I’d probably break it into two, though it will depend on the context of the company. For most companies, they probably will want to stage it if they’re not going to be able to get good market data. The normal survey cycle really comes out once a year in the fall. If we’re looking at it right now, they won’t get fresh data. They might get anecdotal spot survey stuff, but not the hardcore real data that they want until this fall. A lot of them probably end up doing catchup investments shortly thereafter, so they understand their market position.

Most companies are never going to say, ‘Inflation is exactly this number.’ That’s what our merit budgets are. They’re always going to triangulate it based on where they show up to their market rate. If the market rates for this marketing manager example we keep using is $100,000, and we get the survey back and realize we’ve aged it forward and it’s only $102,000 now. That’s not 7%—they’ll try and set their market rates toward that. They have to try and navigate affordability, market position, and then the employee experience and what they’re feeling in their paychecks too. It’s a difficult question, but I think most companies will probably look at splitting their cycles into a few different events, while also trying to make sure they put hooks in their top talent.

 

We know from surveys that people are considering changing jobs, and there’s also a labor shortage in some areas. How is this impacting compensation?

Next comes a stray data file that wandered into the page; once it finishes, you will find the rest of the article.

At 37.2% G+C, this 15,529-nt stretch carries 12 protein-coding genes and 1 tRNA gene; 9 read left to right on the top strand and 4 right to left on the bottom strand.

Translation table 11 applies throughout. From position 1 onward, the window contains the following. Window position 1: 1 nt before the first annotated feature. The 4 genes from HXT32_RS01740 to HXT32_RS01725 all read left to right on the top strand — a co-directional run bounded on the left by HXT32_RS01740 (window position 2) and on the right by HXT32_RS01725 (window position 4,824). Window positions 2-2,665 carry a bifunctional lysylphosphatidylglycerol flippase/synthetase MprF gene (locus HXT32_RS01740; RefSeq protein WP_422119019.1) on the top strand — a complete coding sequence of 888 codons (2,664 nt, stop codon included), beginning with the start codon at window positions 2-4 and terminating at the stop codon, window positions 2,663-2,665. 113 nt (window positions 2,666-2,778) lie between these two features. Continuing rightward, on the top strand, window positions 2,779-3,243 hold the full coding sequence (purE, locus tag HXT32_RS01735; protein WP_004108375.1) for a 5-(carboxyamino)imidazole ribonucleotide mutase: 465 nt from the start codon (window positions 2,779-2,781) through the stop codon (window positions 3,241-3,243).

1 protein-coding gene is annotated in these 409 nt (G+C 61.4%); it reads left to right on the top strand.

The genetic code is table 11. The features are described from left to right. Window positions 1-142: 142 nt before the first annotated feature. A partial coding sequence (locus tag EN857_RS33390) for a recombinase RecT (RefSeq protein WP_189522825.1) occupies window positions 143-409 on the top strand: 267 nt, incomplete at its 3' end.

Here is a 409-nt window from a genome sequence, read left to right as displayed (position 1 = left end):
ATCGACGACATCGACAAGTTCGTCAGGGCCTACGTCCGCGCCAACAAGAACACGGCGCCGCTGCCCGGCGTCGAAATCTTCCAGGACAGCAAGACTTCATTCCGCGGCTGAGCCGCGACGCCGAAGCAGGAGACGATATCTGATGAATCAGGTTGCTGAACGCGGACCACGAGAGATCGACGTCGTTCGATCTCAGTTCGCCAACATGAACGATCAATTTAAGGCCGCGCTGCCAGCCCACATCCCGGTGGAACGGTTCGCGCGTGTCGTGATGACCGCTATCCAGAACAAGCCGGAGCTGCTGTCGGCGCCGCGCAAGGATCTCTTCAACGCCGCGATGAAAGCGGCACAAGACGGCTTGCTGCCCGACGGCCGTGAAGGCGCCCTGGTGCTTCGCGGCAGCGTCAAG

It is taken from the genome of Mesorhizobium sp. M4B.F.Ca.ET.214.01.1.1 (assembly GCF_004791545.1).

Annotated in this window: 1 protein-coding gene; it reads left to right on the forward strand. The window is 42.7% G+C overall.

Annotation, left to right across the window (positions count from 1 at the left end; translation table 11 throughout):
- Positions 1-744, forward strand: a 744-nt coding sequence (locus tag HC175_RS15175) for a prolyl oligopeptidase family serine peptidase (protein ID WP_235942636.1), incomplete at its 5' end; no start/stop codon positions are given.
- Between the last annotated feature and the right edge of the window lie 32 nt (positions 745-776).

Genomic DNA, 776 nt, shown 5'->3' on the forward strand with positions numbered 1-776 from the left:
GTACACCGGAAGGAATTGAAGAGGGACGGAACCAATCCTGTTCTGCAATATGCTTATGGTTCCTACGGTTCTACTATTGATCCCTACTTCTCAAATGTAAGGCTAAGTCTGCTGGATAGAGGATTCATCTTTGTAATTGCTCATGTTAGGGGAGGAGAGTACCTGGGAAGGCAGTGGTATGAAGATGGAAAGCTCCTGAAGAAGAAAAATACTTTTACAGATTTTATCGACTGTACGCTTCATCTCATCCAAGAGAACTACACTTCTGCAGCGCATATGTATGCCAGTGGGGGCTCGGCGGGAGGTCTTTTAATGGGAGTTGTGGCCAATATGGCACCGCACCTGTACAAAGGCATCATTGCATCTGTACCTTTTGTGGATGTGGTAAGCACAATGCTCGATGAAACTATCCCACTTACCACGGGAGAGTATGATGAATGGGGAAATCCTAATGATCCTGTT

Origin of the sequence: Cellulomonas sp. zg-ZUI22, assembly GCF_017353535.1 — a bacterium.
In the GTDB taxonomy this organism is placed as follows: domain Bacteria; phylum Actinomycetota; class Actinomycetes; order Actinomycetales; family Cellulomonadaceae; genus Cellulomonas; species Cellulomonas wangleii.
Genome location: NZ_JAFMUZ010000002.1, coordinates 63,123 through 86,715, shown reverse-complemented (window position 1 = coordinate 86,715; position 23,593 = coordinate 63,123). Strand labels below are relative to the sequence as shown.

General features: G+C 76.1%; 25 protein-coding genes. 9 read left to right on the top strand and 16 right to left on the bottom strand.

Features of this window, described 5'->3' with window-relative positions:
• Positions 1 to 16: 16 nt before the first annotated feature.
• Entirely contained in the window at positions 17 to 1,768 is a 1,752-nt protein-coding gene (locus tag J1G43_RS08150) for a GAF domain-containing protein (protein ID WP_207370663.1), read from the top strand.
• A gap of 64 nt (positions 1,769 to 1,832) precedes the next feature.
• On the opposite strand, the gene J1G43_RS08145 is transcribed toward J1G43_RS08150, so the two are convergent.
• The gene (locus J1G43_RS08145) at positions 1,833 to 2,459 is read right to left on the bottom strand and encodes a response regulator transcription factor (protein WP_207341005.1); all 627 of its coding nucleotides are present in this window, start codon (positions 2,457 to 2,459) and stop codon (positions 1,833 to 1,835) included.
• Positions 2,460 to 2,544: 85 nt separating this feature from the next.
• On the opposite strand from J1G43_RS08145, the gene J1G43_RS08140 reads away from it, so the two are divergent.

A lot of companies are freaking out and throwing money against the wall right now, hoping something will stick. Companies can operate in a really robust data environment so they can understand who’s top talent, or do predictive analytics to say, ‘We typically lose people at this level around this tenure.’ So we need to have what you might call a ‘stay interview’ to say, ‘How are you doing? Are you comfortable with your career aspirations? I know you’re probably getting pinged on LinkedIn all the time.’ Companies will proactively do that because there’s the burnout feature, but there’s also—and this is not my phrasing, but I love it—the bore-out.

Some people are just bored. That’s where I was. I wanted to use the opportunity to take on a greater challenge, and that’s why I made a move. It wasn’t a compensation-related thing. With companies that are really good about that and can get ahead of that, it’s not necessarily leading with comp. It’s starting with, what does that person need? Do they need different projects? Are they remote, and now they haven’t seen their senior leader in a year because they don’t have that sort of cadence where they have opportunities to present to them? That kind of thing. You have to know your people and for some people it’ll be pay, but for other people, it might not be.

 

Read the full transcript of our conversation, including advice for what employees, managers, and leaders should all be thinking about now.

Read our earlier coverage of Buffer’s approach to pay transparency. And read our briefing on Fair Pay by Buckmaster.